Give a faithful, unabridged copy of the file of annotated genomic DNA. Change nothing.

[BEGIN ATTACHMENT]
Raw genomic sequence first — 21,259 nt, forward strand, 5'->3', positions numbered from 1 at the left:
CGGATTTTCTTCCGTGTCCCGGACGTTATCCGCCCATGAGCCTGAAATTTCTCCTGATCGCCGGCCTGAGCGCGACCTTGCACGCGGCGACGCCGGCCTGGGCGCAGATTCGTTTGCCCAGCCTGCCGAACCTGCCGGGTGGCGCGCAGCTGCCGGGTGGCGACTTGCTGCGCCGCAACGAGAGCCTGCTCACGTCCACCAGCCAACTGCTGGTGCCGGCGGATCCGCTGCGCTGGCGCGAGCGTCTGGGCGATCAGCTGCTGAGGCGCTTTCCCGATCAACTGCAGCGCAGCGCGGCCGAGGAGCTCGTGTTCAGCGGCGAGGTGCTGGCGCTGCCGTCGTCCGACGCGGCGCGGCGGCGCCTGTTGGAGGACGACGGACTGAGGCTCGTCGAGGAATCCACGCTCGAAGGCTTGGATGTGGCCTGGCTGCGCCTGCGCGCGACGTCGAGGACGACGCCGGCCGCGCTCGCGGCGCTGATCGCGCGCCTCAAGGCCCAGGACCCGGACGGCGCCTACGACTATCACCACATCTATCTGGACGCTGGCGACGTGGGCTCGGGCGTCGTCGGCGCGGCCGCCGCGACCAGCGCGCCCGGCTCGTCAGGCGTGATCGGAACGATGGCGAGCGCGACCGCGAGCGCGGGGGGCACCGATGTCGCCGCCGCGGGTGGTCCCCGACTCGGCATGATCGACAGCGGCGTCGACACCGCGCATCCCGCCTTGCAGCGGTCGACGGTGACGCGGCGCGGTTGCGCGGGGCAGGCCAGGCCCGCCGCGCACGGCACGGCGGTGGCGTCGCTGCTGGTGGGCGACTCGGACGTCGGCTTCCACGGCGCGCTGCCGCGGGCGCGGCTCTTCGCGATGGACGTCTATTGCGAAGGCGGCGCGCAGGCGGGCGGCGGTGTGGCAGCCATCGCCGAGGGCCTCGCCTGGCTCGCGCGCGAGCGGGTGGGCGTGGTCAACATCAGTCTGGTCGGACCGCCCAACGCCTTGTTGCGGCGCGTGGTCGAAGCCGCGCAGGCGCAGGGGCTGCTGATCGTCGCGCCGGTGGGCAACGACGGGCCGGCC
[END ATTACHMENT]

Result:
Raw genomic sequence first — 21,259 nt, forward strand, 5'->3', positions numbered from 1 at the left:
CGGATTTTCTTCCGTGTCCCGGACGTTATCCGCCCATGAGCCTGAAATTTCTCCTGATCGCCGGCCTGAGCGCGACCTTGCACGCGGCGACGCCGGCCTGGGCGCAGATTCGTTTGCCCAGCCTGCCGAACCTGCCGGGTGGCGCGCAGCTGCCGGGTGGCGACTTGCTGCGCCGCAACGAGAGCCTGCTCACGTCCACCAGCCAACTGCTGGTGCCGGCGGATCCGCTGCGCTGGCGCGAGCGTCTGGGCGATCAGCTGCTGAGGCGCTTTCCCGATCAACTGCAGCGCAGCGCGGCCGAGGAGCTCGTGTTCAGCGGCGAGGTGCTGGCGCTGCCGTCGTCCGACGCGGCGCGGCGGCGCCTGTTGGAGGACGACGGACTGAGGCTCGTCGAGGAATCCACGCTCGAAGGCTTGGATGTGGCCTGGCTGCGCCTGCGCGCGACGTCGAGGACGACGCCGGCCGCGCTCGCGGCGCTGATCGCGCGCCTCAAGGCCCAGGACCCGGACGGCGCCTACGACTATCACCACATCTATCTGGACGCTGGCGACGTGGGCTCGGGCGTCGTCGGCGCGGCCGCCGCGACCAGCGCGCCCGGCTCGTCAGGCGTGATCGGAACGATGGCGAGCGCGACCGCGAGCGCGGGGGGCACCGATGTCGCCGCCGCGGGTGGTCCCCGACTCGGCATGATCGACAGCGGCGTCGACACCGCGCATCCCGCCTTGCAGCGGTCGACGGTGACGCGGCGCGGTTGCGCGGGGCAGGCCAGGCCCGCCGCGCACGGCACGGCGGTGGCGTCGCTGCTGGTGGGCGACTCGGACGTCGGCTTCCACGGCGCGCTGCCGCGGGCGCGGCTCTTCGCGATGGACGTCTATTGCGAAGGCGGCGCGCAGGCGGGCGGCGGTGTGGCAGCCATCGCCGAGGGCCTCGCCTGGCTCGCGCGCGAGCGGGTGGGCGTGGTCAACATCAGTCTGGTCGGACCGCCCAACGCCTTGTTGCGGCGCGTGGTCGAAGCCGCGCAGGCGCAGGGGCTGCTGATCGTCGCGCCGGTGGGCAACGACGGGCCGGCC